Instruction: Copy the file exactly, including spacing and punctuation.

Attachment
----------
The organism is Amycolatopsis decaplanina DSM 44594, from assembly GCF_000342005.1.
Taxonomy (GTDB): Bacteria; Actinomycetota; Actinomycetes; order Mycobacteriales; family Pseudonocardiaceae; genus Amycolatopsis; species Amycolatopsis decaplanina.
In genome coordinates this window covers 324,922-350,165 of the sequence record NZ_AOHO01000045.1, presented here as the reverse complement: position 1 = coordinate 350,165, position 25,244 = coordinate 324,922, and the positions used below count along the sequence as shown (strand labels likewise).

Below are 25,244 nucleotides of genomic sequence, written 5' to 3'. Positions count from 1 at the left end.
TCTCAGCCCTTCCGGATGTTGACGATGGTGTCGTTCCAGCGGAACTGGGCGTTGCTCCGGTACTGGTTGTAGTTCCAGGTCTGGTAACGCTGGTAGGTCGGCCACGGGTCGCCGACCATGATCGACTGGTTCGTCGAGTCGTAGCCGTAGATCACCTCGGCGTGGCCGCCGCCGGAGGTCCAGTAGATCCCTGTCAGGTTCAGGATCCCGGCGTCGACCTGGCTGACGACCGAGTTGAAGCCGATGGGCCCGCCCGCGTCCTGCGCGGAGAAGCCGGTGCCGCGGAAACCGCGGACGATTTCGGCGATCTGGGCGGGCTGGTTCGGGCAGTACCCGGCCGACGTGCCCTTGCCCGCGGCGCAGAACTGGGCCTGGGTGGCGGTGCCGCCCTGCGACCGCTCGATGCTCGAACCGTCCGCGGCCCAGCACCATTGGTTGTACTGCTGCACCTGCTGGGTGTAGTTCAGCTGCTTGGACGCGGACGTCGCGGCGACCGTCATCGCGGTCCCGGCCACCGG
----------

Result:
The organism is Amycolatopsis decaplanina DSM 44594, from assembly GCF_000342005.1.
Taxonomy (GTDB): Bacteria; Actinomycetota; Actinomycetes; order Mycobacteriales; family Pseudonocardiaceae; genus Amycolatopsis; species Amycolatopsis decaplanina.
In genome coordinates this window covers 324,922-350,165 of the sequence record NZ_AOHO01000045.1, presented here as the reverse complement: position 1 = coordinate 350,165, position 25,244 = coordinate 324,922, and the positions used below count along the sequence as shown (strand labels likewise).

Below are 25,244 nucleotides of genomic sequence, written 5' to 3'. Positions count from 1 at the left end.
TCTCAGCCCTTCCGGATGTTGACGATGGTGTCGTTCCAGCGGAACTGGGCGTTGCTCCGGTACTGGTTGTAGTTCCAGGTCTGGTAACGCTGGTAGGTCGGCCACGGGTCGCCGACCATGATCGACTGGTTCGTCGAGTCGTAGCCGTAGATCACCTCGGCGTGGCCGCCGCCGGAGGTCCAGTAGATCCCTGTCAGGTTCAGGATCCCGGCGTCGACCTGGCTGACGACCGAGTTGAAGCCGATGGGCCCGCCCGCGTCCTGCGCGGAGAAGCCGGTGCCGCGGAAACCGCGGACGATTTCGGCGATCTGGGCGGGCTGGTTCGGGCAGTACCCGGCCGACGTGCCCTTGCCCGCGGCGCAGAACTGGGCCTGGGTGGCGGTGCCGCCCTGCGACCGCTCGATGCTCGAACCGTCCGCGGCCCAGCACCATTGGTTGTACTGCTGCACCTGCTGGGTGTAGTTCAGCTGCTTGGACGCGGACGTCGCGGCGACCGTCATCGCGGTCCCGGCCACCGG